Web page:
All-time Beanpot tournament titles: 20
Record vs. Beanpot teams this season: 2-2-1
If there’s one thing Boston College has figured out this season, it’s depth. The Eagles have 13 players with double-digit points, and another in Ron Greco who could reach that watermark by the end of the Beanpot.
However, BC’s lack of a singularly great scorer has left them in the bottom half of the country in goals scored per game, averaging just 2.78 while allowing 2.81 goals per game as a team.
They’re 13-5 in conference action with a +15 goal differential in those 18 Hockey East games, and 6-2 in one-goal games in conference play. This means two things: 1. The Eagles are, statistically speaking, a high-variance team often no more than one bad period away from a loss, and 2. Very, very good at winning close games.
Both things mean that watching BC is a lot of fun, because they get into a lot of pressure situations, and emerge victorious plenty. They have two wins against Beanpot teams this year, and they’ll challenge the Huskies for the title, but they could also finish last in the tournament. That’s just BC’s season.
All-time Beanpot tournament titles: 30
Record vs. Beanpot teams this season: 1-3-0
Yes, Boston University only has one Frozen Four appearance since 2009, but this is still BU we’re talking about. Show some respect.
The Terriers have equipped themselves with a very good half-dozen players at or above the 20-point mark, and Chad Krys is just one goal or assist away from making it a lucky seven. Bobo Carpenter drives the offense, rifling in 16 goals in 26 games with a very solid 19.5 percent SH%, while freshman Shane Bowers (13 goals, +14) has been pleasantly effective in his first year.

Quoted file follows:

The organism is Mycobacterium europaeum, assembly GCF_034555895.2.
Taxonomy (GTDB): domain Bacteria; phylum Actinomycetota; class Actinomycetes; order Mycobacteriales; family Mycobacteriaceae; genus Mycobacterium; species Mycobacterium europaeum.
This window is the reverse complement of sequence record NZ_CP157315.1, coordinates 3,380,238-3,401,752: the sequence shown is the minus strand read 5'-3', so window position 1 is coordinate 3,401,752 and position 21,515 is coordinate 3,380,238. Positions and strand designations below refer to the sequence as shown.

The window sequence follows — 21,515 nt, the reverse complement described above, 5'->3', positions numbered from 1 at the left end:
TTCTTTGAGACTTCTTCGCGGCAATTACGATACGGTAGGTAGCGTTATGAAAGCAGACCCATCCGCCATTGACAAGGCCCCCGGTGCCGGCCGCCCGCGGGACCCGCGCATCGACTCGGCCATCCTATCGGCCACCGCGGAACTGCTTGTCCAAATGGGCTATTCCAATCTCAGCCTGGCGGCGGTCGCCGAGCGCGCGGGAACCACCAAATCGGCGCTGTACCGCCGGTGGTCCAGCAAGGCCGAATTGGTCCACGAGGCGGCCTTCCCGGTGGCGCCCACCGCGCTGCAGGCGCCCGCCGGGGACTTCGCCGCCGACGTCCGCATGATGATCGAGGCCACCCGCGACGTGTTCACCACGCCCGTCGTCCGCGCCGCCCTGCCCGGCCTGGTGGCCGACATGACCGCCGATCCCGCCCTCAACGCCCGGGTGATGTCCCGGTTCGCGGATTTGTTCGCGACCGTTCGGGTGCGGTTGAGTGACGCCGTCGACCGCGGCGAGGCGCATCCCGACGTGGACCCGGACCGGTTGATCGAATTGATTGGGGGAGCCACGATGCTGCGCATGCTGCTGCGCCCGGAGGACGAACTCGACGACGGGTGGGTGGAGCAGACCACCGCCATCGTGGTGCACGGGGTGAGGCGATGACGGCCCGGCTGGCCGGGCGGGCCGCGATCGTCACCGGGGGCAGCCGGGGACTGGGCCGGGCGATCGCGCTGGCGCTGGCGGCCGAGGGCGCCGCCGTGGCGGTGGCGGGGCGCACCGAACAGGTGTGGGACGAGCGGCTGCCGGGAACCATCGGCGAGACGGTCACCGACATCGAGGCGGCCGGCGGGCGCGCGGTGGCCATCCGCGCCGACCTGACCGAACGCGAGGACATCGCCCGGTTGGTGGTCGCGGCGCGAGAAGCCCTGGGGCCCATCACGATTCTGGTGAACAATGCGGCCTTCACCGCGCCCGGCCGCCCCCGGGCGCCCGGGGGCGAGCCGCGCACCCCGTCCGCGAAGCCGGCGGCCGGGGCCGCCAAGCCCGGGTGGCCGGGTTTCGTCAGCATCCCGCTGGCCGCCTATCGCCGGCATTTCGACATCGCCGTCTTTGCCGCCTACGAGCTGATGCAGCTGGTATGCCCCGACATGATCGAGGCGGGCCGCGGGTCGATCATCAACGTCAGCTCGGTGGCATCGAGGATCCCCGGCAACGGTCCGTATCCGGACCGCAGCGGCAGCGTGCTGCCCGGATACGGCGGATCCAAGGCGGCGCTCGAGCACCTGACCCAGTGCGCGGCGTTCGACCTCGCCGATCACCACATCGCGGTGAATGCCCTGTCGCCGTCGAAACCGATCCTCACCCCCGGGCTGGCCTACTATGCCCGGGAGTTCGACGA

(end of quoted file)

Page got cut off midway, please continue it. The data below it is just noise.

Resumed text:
It’s been an uneven season for head coach David Quinn’s squad on the whole, but they’ve found a rhythm lately, winning six of their last seven and tying Providence in the eighth.
As far as their season vs. Beanpot teams is concerned, BU split an early December series with Boston College, but was thrashed by Northeastern in their early November matchups. The Terriers won’t be pushovers, but it’d probably take some momentum-riding and a few outsized performances for the Terriers to bring home this year’s Beanpot.
All-time Beanpot tournament titles: 11
Record vs. Beanpot teams this season: 0-0-1
Last season, Harvard won its first Beanpot title since 1993. So far this year, it does not appear the Crimson are in for a repeat performance.
As of Jan. 28, Ryan Donato (who is going to the Olympics for Team USA, quite an accomplishment in its own right) led the country with 21 goals, and had 30 points in total. It’s been an excellent season for the Scituate, Mass. native.
Behind him, however, only one Harvard player (Lewis Zerter-Gossage) has 20 points. Donato is far and away the Crimson’s primary source of offense, and it’s evident in the shot totals: Donato has 124 after the team’s series vs. Providence, while no other player has more than 65. Opening ceremonies for the Olympics are Feb. 9, and the second matchup of the Beanpot isn't until Feb. 12, so Donato presumably won't be part of the tournament's second weekend. That sort of hamstrings the Crimson's ceiling.
Yet Harvard’s only matchup with Beanpot teams this season was a 4-4 tie with a good Boston College team, and certainly this tournament is nothing if not unpredictable, so don’t count the Crimson out of it just yet.